Poverty among Los Angeles community college students reaching crisis levels

By Glenn Mulwray
26 August 2017

One in every five of the Los Angeles Community College District’s (LACCD) 230,000 students are homeless and nearly two thirds can’t afford regular meals. These are the results of a fall 2016 survey of LACCD’s nine campuses conducted by the University of Wisconsin-Madison and released earlier this year. More than 6,000 students took part in the survey and reported crisis levels of social neglect related to the high cost of living in Los Angeles.

In regard to housing, 19 percent of those surveyed are or were recently homeless. Eight percent had been thrown out of family homes; 4 percent had been evicted from rental housing; 3 percent were living in shelters; 6 percent had resorted to living in abandoned buildings, cars or other locations not meant for habitation; and 11 percent did not know where they would be sleeping on a night-to-night basis.

Since 1980, median real rent for an apartment in Los Angeles has increased by 55 percent to $2,511, while income levels increased only 13 percent in that time. Nationally, the decade with the greatest rent-wage discrepancy was 2000-2010, when rents increased 12 percent while incomes actually declined 7 percent. These are some of the most striking indications of the destruction of living standards resulting from the 2008 global recession.

As of 2017, Los Angeles has the highest rent burden of any city in the country, with the average tenant paying 48.7 percent of their income to rent. The city’s large and overwhelmingly working class black and Latino communities spend an astronomical 63 percent of average household income on rent.

Recent Los Angeles City College graduate, Andre Medina, reported, “When I started at LACC a few years ago I moved into a studio across from campus for about $800 per month. A new tenant I spoke with last week is now paying $1,200 for a similar unit. Living near campus has become impossibly expensive.”

The Los Angeles County Housing Authority is responsible for the disbursement of Section 8 vouchers, the federal government’s housing assistant program. As of April this year the Housing Authority had a waiting list of 40,000 people, with an average wait of 11 years before receiving a voucher. Because of the backlog they have stopped accepting new names for the waiting list.

The Trump administration plans to cut $6 billion from the 2018 budget of the Department of Housing and Urban Development (HUD), which would include a $974 million reduction in funding for Section 8 vouchers.

According to various studies, homelessness in Los Angeles County has reached epidemic proportions, with estimates in the range of 47,000-58,000 homeless on any given night. (See: “Homelessness sharply increases in Los Angeles County”)

The housing crisis forces residents to make difficult budgetary choices, and is a significant cause of food insecurity. Fifty-nine percent of those surveyed reported being unable to afford enough food, 65 percent couldn’t eat balanced meals, 52 percent skipped meals to save money, 50 percent ate less than they felt they should, and 42 percent reported being regularly hungry.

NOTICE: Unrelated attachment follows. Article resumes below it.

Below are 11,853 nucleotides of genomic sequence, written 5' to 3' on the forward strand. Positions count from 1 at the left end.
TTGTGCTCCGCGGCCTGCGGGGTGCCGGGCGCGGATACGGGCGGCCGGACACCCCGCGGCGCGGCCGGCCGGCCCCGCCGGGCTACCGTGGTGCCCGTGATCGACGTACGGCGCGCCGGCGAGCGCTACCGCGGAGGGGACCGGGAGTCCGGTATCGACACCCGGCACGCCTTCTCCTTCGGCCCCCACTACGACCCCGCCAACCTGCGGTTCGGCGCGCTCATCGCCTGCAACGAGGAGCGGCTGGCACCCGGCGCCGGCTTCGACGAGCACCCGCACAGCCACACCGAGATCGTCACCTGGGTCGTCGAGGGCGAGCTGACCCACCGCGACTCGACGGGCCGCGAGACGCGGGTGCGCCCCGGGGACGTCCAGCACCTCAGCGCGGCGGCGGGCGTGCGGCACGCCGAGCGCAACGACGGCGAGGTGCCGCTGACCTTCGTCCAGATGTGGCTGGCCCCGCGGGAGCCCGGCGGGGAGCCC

According to Rachael Garcia, another recent graduate from LACC, “When I first moved into LA to be closer to LACC, I moved into a two-bedroom apartment in Hollywood. I shared a bedroom with my boyfriend for $1,200 a month. Food was a constant issue. I had to cook for every meal including bringing my lunch to school, which is a really difficult demand on your time when you’re juggling school and a full-time job, considering how long it takes using public transportation in LA. When I didn’t have time to cook, the only option was getting a taco or something at a fast food restaurant and it’s just not enough food. You get used to being hungry, really.

“Once I went into the pizzeria by school and my card got declined because my financial aid was late. The guy behind the counter commented how often he’s been seeing that happen with students lately. Last semester I didn’t see a dime of my financial aid until the school year was already over! I was lucky that my dad was able to help out with some money to get by, but I can’t imagine what I would have done otherwise, which is the situation many of my friends are in that don’t have family to help out.”

The recent study of LACCD students is entirely in line with other recent studies, including a 2016 study from the University of California that concluded four in 10 UC students cannot afford to get enough to eat, while a 2015 study from the California State University system revealed that 21 percent of CSU students experienced food insecurity.

Despite the growing levels of poverty among college and university students revealed by these studies, this year school officials moved to raise tuitions in both UC and CSU university systems. The UC regents approved a 2.5 percent tuition increase, the first increase in six years, while the CSU Board of Trustees moved to raise tuitions by 5 percent.

Shifting the financial burden of running the school systems onto the backs of the students has been the deliberate policy of California’s Democratic Party leadership. In response to the 2008 recession, the state slashed nearly one third of its support to the CSU system while more than doubling its tuition, to $5,472, between 2006 and 2011.

The shifting of the burden to the students is reflected even more drastically in the punishing funding cuts Democratic Governor Jerry Brown has inflicted on the state’s community colleges. In the years 2007 to 2013, a combined $1.5 billion was sliced from the budgets of the community college districts, this despite a near doubling of tuition over the last decade.

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